In about five minutes, I will pick myself up from my very comfy chair and do the dishes. I ran the dishwasher earlier and was able to empty it while The Boy played, but I figured that I only had a certain amount of time to do cleaning-things.
As I mentioned, tonight was presenting itself as quite the challenge in terms of getting The Boy to bed on time, because he had a nap so late in the day. Fortunately, I was able to get him to sleep, although it was about 45 minutes later than I would have liked. Oh well.
He looks so sweet when he is asleep. Maybe even more so when he is asleep in the bed, because he looks so little and so grown-up at the same time. He is in a toddler bed, which is low to the ground and uses a crib mattress, but he'll probably be able to use this bed until he is 4 or 5, at which point child #2 will get the toddler bed (assuming that he/she does end up tolerating the crib) and The Boy will get the twin bed that is currently in our storage room behind the garage.
Many parents worry that when they have their second child, the first child will suffer in terms of amount of attention and number of people fussing over him/her. I am much more concerned about the second child. I'm hoping that most of this will be over before either child really can remember any of it. Still, I have a theory about The Boy and his sweet, affectionate nature. I feel like the more love that you give them, the more they'll want to give back.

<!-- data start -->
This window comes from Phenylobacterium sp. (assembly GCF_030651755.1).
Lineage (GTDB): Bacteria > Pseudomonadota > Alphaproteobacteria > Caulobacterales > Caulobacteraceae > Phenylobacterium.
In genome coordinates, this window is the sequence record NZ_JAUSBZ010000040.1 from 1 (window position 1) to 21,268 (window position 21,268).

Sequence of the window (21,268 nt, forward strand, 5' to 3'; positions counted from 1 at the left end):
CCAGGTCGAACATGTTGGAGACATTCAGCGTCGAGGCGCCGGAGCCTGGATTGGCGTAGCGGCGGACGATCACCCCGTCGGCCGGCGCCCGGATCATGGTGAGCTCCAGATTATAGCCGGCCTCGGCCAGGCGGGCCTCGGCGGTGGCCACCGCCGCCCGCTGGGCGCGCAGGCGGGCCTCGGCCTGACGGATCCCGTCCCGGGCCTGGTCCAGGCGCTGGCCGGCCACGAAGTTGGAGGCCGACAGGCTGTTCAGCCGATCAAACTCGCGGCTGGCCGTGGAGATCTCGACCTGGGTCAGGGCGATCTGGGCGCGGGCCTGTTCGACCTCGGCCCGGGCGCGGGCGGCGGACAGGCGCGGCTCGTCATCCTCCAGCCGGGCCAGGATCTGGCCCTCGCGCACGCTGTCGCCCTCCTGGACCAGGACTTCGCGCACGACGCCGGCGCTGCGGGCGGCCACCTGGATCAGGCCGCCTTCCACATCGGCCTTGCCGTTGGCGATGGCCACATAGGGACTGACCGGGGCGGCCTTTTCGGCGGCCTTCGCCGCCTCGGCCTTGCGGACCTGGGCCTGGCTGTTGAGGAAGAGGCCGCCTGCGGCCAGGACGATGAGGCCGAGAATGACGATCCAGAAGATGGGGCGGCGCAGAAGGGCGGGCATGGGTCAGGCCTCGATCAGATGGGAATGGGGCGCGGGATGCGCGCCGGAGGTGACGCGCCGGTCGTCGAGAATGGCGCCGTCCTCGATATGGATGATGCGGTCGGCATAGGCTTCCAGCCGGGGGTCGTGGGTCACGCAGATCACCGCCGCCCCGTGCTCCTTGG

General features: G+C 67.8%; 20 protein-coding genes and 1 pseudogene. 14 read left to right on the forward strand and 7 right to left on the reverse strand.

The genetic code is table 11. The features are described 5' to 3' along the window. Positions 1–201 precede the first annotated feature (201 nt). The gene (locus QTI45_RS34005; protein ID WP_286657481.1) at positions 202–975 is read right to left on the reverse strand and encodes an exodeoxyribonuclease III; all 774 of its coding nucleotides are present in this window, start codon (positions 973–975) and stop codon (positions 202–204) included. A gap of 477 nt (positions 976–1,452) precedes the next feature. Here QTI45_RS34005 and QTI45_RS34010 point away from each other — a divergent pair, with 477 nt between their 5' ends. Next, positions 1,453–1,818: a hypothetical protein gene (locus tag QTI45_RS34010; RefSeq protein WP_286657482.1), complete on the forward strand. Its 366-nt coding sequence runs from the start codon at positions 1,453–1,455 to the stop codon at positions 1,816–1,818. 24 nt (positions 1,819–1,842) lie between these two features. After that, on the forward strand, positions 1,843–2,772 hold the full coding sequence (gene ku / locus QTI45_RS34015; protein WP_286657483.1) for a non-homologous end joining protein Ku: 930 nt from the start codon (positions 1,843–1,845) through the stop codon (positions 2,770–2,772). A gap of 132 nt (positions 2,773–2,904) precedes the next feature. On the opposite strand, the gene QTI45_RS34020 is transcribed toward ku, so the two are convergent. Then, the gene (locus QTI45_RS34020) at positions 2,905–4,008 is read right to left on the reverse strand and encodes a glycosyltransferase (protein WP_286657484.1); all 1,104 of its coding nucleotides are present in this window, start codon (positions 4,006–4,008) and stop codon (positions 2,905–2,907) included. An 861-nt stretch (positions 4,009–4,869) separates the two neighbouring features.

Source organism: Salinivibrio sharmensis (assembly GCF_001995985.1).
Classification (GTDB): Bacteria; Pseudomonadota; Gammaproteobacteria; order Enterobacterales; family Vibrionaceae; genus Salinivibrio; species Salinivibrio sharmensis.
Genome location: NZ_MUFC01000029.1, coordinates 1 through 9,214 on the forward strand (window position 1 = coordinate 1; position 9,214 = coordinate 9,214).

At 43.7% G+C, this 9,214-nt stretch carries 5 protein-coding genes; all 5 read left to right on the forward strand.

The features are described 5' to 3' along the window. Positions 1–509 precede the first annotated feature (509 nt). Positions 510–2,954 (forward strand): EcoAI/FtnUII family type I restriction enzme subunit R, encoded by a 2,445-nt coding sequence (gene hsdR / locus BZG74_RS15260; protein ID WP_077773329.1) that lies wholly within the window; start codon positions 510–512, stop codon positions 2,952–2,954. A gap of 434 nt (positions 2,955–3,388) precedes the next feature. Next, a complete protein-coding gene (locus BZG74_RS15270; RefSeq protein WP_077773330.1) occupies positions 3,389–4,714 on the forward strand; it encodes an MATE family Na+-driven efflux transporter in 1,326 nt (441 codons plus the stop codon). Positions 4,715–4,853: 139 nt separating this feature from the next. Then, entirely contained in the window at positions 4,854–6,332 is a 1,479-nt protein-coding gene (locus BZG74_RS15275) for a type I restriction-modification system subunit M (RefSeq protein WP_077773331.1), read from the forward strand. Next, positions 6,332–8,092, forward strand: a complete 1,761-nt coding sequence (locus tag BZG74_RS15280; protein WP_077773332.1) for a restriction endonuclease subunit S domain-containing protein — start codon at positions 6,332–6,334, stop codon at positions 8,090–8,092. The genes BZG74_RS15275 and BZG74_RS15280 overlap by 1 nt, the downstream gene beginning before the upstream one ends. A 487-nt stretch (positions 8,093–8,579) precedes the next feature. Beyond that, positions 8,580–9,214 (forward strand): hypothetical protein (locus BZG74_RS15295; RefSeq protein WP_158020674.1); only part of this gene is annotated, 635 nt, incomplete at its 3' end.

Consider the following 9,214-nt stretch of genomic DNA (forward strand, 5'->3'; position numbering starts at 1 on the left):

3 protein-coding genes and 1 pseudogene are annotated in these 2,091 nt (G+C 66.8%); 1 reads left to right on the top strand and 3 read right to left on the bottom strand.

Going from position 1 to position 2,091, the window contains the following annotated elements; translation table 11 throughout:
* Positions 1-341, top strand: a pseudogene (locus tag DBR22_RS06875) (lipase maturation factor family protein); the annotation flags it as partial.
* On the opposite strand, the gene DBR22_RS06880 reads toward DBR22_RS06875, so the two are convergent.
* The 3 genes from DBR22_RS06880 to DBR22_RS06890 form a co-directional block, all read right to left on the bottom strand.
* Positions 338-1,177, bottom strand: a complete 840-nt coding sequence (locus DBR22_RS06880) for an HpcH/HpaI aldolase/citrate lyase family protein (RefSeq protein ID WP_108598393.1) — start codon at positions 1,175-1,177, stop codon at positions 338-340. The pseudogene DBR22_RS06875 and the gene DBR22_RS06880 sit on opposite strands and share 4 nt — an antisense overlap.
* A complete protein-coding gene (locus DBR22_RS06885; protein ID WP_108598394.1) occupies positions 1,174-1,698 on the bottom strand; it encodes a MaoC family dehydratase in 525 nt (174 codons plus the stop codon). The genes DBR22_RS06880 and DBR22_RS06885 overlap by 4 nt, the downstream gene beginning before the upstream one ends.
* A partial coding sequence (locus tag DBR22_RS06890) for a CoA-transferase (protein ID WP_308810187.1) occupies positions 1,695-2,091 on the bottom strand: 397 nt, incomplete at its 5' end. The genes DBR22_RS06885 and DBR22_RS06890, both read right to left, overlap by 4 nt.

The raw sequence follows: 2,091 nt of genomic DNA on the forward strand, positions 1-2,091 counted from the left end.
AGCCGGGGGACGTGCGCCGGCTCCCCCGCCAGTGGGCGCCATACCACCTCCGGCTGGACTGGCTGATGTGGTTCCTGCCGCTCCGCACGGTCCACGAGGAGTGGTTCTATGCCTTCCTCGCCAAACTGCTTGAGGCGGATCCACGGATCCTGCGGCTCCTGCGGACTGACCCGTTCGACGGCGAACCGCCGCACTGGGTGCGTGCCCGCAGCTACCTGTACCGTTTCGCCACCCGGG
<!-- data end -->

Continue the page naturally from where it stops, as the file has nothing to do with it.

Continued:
I'd even go so far as to say that without his disease, he wouldn't have been getting quite as much attention and affection (of course he would from us, but he wouldn't be getting the extra Grandma/Grandpa/Uncle P time) and that because of his disease, he has such an amazing personality. He doesn't really know that he's having toxic chemicals pumped into his body every few weeks. He is vaguely aware of it when doctors and nurses examine him, and he's not keen on the finger sticks or the port accesses. But most of the time, he's just being snuggled and loved and played with, and that is what sticks in his mind.
So, hopefully, we will be able to find a balance, even if we need to call in reinforcements to do it, to be sure that this next little one of ours gets large quantities of affection and attention.
And remember--no offense to The Boy, but can we please have ten fingers, ten toes, no tumors? Kthxbye.